Predicted number of patients using rule-based classification against true clinical diagnosis by age

Predicted malarial status

True clinical diagnosis of malaria

5–9 Years

10–17 Years

18 Years and above

Total

Positive

Negative

Positive

Negative

Positive

Negative

Positive

Negative

(a) Predictive dataset: Kalisizo Hospital

Positive

6

4

10

3

65

8

81

15

Negative

5

4

4

3

25

14

34

21

Total

11

8

14

6

90

22

115

36

(b) Training dataset: Kisubi Hospital

Positive

56

22

20

19

11

15

90

16

Negative

5

270

5

105

4

290

11

705

Total

61

292

25

124

15

305

101

721

In Table 6, we present the goodness of fit statistics by age category. Given that the rules for malaria diagnosis vary by age category, presentations for the goodness of fit statistics for different age groups and the two hospitals are made. Primarily, records from Kalisizo Hospital were used as a training dataset while records from both Kisubi Hospital were used as the predictive dataset. In data mining, the training dataset is used to develop the rules, while the predictive dataset test the sensitivity and specificity of the rule-based system. However, in our analysis, we present the goodness of fit statistics for both the predictive and training datasets. The goodness of statistics measures includes; sensitivity, specificity, positive predictive value and negative predictive values respectively. The overall, sensitivity of the rule-based classification on the predictive dataset obtained from Kisubi hospital was 70 % [68–74; 95 % CI] with a specificity of 58 % [54–66; 95 % CI]. These values varied by age categories, generally showing better performance with age as shown for sensitivity analysis; 5–9 year olds 55 % [43–66; 95 % CI], 10–17 year olds 71 % [62–80; 95 % CI] and 18 and above year olds 72 % [69–76; 95 % CI]. Generally, the performance of the rule-based classification was found to have a better performance for the older patients than the younger ones.
Table 6

Goodness of fit for rule-based classification of patients’ malaria outcome by age

Goodness of fit statistics

5–9 Years

10–17 Years

18 Years and above

Total

%

95 % CI

%

95 % CI

%

95 % CI

%

95 % CI

(a) Predictive dataset: Kalisizo Hospital

Sensitivity

0.55

[0.43–0.66]

0.71

[0.62–0.80]

0.72

[0.69–0.76]

0.70

[0.68–0.74]

Specificity

0.50

[0.35–0.67]

0.50

[0.36–0.70]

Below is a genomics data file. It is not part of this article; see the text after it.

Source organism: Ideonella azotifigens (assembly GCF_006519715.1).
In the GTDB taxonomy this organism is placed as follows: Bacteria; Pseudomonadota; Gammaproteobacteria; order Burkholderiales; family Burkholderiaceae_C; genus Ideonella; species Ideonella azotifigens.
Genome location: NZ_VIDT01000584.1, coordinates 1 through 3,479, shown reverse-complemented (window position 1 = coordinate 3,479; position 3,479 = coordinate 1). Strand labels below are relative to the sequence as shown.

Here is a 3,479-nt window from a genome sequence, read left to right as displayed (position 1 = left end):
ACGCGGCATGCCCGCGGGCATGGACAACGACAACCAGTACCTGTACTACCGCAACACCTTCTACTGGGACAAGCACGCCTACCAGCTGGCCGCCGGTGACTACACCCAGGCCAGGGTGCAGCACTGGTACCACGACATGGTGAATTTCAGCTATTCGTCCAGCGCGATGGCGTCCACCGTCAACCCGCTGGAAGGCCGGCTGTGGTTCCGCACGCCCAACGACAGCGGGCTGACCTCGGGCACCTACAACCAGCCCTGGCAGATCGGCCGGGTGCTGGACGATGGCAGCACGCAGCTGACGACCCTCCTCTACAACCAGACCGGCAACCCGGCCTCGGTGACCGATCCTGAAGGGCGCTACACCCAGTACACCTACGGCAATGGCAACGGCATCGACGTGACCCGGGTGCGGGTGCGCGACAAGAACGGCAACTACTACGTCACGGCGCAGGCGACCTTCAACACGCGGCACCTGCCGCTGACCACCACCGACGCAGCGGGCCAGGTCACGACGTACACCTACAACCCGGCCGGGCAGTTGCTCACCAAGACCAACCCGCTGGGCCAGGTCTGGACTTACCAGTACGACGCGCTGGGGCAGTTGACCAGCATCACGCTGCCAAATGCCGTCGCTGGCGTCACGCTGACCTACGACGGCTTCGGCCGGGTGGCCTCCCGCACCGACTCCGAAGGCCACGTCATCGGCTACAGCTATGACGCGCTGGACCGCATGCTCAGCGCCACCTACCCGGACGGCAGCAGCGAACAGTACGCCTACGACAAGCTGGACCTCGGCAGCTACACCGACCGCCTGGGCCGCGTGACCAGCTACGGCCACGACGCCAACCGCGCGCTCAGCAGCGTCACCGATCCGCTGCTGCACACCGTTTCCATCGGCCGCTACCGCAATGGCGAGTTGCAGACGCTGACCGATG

0.64

[0.58–0.73]

0.58

[0.54–0.66]

Positive predictive value

0.60

[0.46–0.77]

0.77

[0.67–0.91]

0.89

[0.87–0.93]

0.84

[0.82–0.89]

Negative predictive value

0.44

[0.30–0.62]

0.43

[0.30–0.63]

0.36

[0.31–0.45]

0.38

[0.34–0.46]

(b) Training dataset: Kisubi Hospital

Sensitivity

0.92

[0.90–0.93]

0.80

[0.74–0.83]

0.73

[0.63–0.76]

0.89

[0.87–0.90]

Specificity

0.92

[0.91–0.93]

0.85

[0.79–0.87]

0.95

[0.93–0.96]

0.98

[0.97–0.98]

Positive predictive value

0.72

[0.67–0.74]

0.51

[0.41–0.56]

0.42

[0.30–0.45]

0.85

[0.82–0.86]

Negative predictive value

0.98

[0.98–0.98]

0.95

[0.94–0.96]

0.99

[0.98–0.99]

0.98

[0.98–0.99]

The rule based classification method was used to analyse hospital data in order to identify relevant predictors of clinical malaria. In reference to the stated rules, antecedents and consequents were used to evaluate the quality of each classification rule shown in Table 7. Antecedents are the records that satisfied the left-hand side, LHS (the IF part) of the rule whereas the consequents are the records that satisfied the right-hand side, RHS (the THEN part) of the rule.
Table 7

Quality of the classification rule evaluation for Kisubi Hospital (n = 151)

Age group

Adults (18+ years)

Teens (10–17 years)

Children (5–9 years)

Coverage by age group (%)

74.20

13.30

12.50

RULE

RULE (1)

RULE (2)

RULE (3)

RULE (4)

RULE (5)

RULE (6)

Coverage (%)

17.90

0.00

15.00

21.10

5.30

0.00

Accuracy (%)

85.00

0.00

66.70

75.00

100.00

0.00

Sample (n)

112

 

20

 

19

 

The second row of Table 6 shows the percentage composition of each age group in the predictive data. The fourth row shows the percentage of records that satisfied the antecedent of the rules. That is, for Rule (1), 17.9 % of the Adults in the predictive data were covered. The fifth row shows the percentage of records covered by a rule that had Malaria. That is, for Rule (1), when the model was compared with actual classifications in the Test data, it correctly predicted 85 % cases of adults. The results in the preceding columns hold for their age groups and rules respectively.

Discussion

The prototype relied on two sources of information in order to guide exploration; approximate model using information from Training data set and a utility-model using test data which is used to refine the approximate model’s predictions (Van Bever et al. 2013; Wesonga 2015). The prototype was able to achieve its intended objectives. The system contained an inbuilt database of malaria predictors as well as graphical user interfaces for the user to interact with the predictors.